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TitleIron oxide copper-gold systems in the Great Bear Magmatic Zone: setting the stage for the next cycle of exploration
AuthorCorriveau, L; Hayward, N; Craven, J; Montreuil, J -F; Enkin, R; Potter, E; Jackson, V; Ootes, L; Lauzière, K; Roberts, B; Mumin, A H
Source39th Annual Yellowknife geocience forum, abstracts of talks and posters; by Fischer, B J; Watson, D M; Northwest Territories Geoscience Office, Yellowknife Geoscience Forum Abstracts Volume vol. 2011, 2011 p. 29 (Open Access)
LinksOnline - En ligne
Year2011
Alt SeriesEarth Sciences Sector, Contribution Series 20110329
MeetingYellowknife Geoscience Forum; Yellowknife; CA; November 15-17, 2011
Documentserial
Lang.English
Mediapaper
ProvinceNorthwest Territories
NTS85N; 86C; 86D; 86E; 86F; 86K; 86L
AreaGreat Bear Lake; Lac la Martre; Hottah Lake
Lat/Long WENS-119.0000 -116.0000 67.0000 63.0000
Subjectseconomic geology; mineral deposits; mineral occurrences; mineralization; iron oxides; copper; gold; alteration; hydrothermal alteration; hydrothermal deposits; mineral exploration; Great Bear Magmatic Zone
ProgramIron-oxide Copper-gold (IOCG) / Multiple Metals - Great Bear Lake (NWT), GEM: Geo-mapping for Energy and Minerals
AbstractFollowing new geological and geophysical observations and modelling across the Great Bear magmatic zone (GBmz), the Geomapping for Energy and Minerals program and its partners of the South Wopmay Bedrock Mapping Project are now in a position to predict the types of mineral deposits that may be associated with the iron oxide copper-gold (IOCG) alteration and mineralizing systems. Using the framework of an IOCG alteration-to-deposit evolution model, we highlight potential targets for magnetite- and hematite-group IOCG deposits, iron oxide-apatite, albitite-hosted uranium and other types of deposits affiliated with IOCG systems across the magmatic zone and document their current geochemical anomalies and fingerprints.
We illustrate the diverse relations among mineralization types and provide examples of how the GBmz IOCG systems rival those of world-class deposits. We show that alteration mapping protocols, semi-quantitative geophysical modelling (integrating newly acquired aeromagnetic data, rock physical property and archival magnetic and gravity data) and magnetotelluric surveys are efficient predictive tools for mineral exploration and geological mapping. For example, alteration mapping in the most explored system within the magmatic zone, the Au-Co-Bi-Cu NICO deposit, led to the discovery of a new and significant multi-metal exploration target consisting of U-Th-Mo-Cu mineralization (see Potter et al., this volume). Combined pseudo gravity-based modelling and apparent density-based modelling of NICO geology allows a refinement of the distribution of potential iron oxide-rich alteration and potential mineralization in the area. At the regional scale, the pseudo gravity-based model is effective at highlighting known IOCG systems and has been utilized to direct bedrock mapping towards new targets which has led to new IOCG-type alteration and mineralization occurrences. The model shows large anomalies beneath the Paleozoic cover to the west of NICO/Sue Dianne, WNW of Fab, and SW of Hottah Lake; these and many other anomalies remain to be tested. A recent magnetotelluric survey has defined a significant anomaly below the NICO deposit, beyond currently available drill information. By overlaying known bedrock geology and geophysical models, potential mineralization can be predicted in terms of either iron oxide-apatite or magnetite- to hematite-group IOCG mineralization. Physical properties of 510 oriented samples from IOCG systems across the GBmz show a similar magnitude of and relationship between magnetic susceptibility and density of known IOCG deposits.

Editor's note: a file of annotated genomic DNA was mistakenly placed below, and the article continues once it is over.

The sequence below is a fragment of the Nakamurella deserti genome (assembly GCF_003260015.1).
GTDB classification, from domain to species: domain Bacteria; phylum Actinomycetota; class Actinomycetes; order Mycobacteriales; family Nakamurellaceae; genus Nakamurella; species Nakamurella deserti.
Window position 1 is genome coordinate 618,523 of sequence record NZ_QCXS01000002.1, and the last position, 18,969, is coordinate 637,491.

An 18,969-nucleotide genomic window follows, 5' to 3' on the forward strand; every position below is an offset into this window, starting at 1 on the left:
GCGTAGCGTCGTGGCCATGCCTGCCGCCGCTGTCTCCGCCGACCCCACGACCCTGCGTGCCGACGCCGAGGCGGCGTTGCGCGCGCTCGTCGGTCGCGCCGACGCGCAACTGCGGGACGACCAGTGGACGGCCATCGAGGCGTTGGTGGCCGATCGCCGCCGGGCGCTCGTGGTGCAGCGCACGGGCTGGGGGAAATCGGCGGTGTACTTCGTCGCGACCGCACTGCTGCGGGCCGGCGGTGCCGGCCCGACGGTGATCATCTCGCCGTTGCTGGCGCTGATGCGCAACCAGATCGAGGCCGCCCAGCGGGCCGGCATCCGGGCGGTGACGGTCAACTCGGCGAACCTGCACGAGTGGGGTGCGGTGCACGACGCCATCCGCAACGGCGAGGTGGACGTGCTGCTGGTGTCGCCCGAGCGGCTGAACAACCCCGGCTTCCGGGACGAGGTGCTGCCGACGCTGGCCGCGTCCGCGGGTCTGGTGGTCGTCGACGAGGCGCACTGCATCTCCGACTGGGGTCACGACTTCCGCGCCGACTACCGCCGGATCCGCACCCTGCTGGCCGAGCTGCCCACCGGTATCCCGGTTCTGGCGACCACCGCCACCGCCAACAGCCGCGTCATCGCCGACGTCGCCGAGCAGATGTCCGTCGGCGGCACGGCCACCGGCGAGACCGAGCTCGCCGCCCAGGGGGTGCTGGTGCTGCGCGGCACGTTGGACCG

Current findings demonstrate that the GBmz remains significantly under explored both within virgin territories and areas with past-producing and recent mining infrastructures. We believe that by framing currently known alteration and mineralization within the IOCG alteration-to-deposit evolution model, the GBmz is ready for a new cycle of mineral exploration.
GEOSCAN ID289705